Last Friday, the US Senate voted 50-48 to temporarily raise the nation’s debt limit, by US$ 480 billion, avoiding a historic default and keeping the country open until early December. Only the intervention of Republican senate leader, Mitch McConnell, saved the country being two weeks away from being unable to borrow money or pay off loans for the first time ever. The bill will now go to the House of Representatives for approval, before being signed into law by President Joe Biden. Senate Republicans have previously argued that raising the debt limit was the “sole responsibility” of Democrats because they hold power in the White House and both chambers of Congress; they are also frustrated by new spending proposals the Democrats are trying to push through without Republican support. Any future default could have major economic repercussions, including a cut in the country’s credit rating (and thus higher interest payments) and throwing the global economy into financial turmoil.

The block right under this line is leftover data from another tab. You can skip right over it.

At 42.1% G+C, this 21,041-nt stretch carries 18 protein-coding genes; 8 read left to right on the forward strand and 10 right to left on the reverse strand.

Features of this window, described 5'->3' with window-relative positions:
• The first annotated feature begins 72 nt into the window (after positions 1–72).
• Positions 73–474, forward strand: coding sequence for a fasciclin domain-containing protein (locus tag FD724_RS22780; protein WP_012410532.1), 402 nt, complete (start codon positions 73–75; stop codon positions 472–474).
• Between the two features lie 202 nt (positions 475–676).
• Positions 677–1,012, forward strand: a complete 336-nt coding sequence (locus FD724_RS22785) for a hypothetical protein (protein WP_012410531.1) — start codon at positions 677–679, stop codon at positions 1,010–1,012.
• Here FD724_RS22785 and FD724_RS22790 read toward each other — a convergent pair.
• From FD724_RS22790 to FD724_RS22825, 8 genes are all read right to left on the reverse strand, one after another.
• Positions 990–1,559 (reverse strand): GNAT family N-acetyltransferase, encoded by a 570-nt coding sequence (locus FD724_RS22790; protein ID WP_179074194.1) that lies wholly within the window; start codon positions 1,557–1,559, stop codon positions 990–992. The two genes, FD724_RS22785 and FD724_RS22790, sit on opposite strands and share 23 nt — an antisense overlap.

Although its September unemployment rate dipped 0.4% to 4.8%, (equating to 7.7 million) on the month, the US only managed to add a disappointing 194k jobs last month, to the national payroll, as the Delta variant of coronavirus continued to drag on the economy. The market was expecting a figure nearer to 500k, but it is noted that readings were taken on 13 September, when daily Covid rates still hovered around the 150k level but have since fallen by a third. Although positions in education dipped, there were marked gains seen in hospitality, retail and transportation. A largely unchanged 61.6% labour participation rate seems to indicate that people, who left the workforce during the crisis, have yet to return to employment. Recently Fed Chair, Jerome Powell, noted that “it would take a reasonably good” September employment report to meet the central bank’s threshold for reducing its massive bond buying programme; with these figures, and the fact that Q3 GDP growth, at 1.3% was well down on the previous quarter’s 6.7%, it seems that the Fed will delay any tapering move until consumer confidence notches higher and the leisure, hospitality, and retail sectors return to some form of normalcy.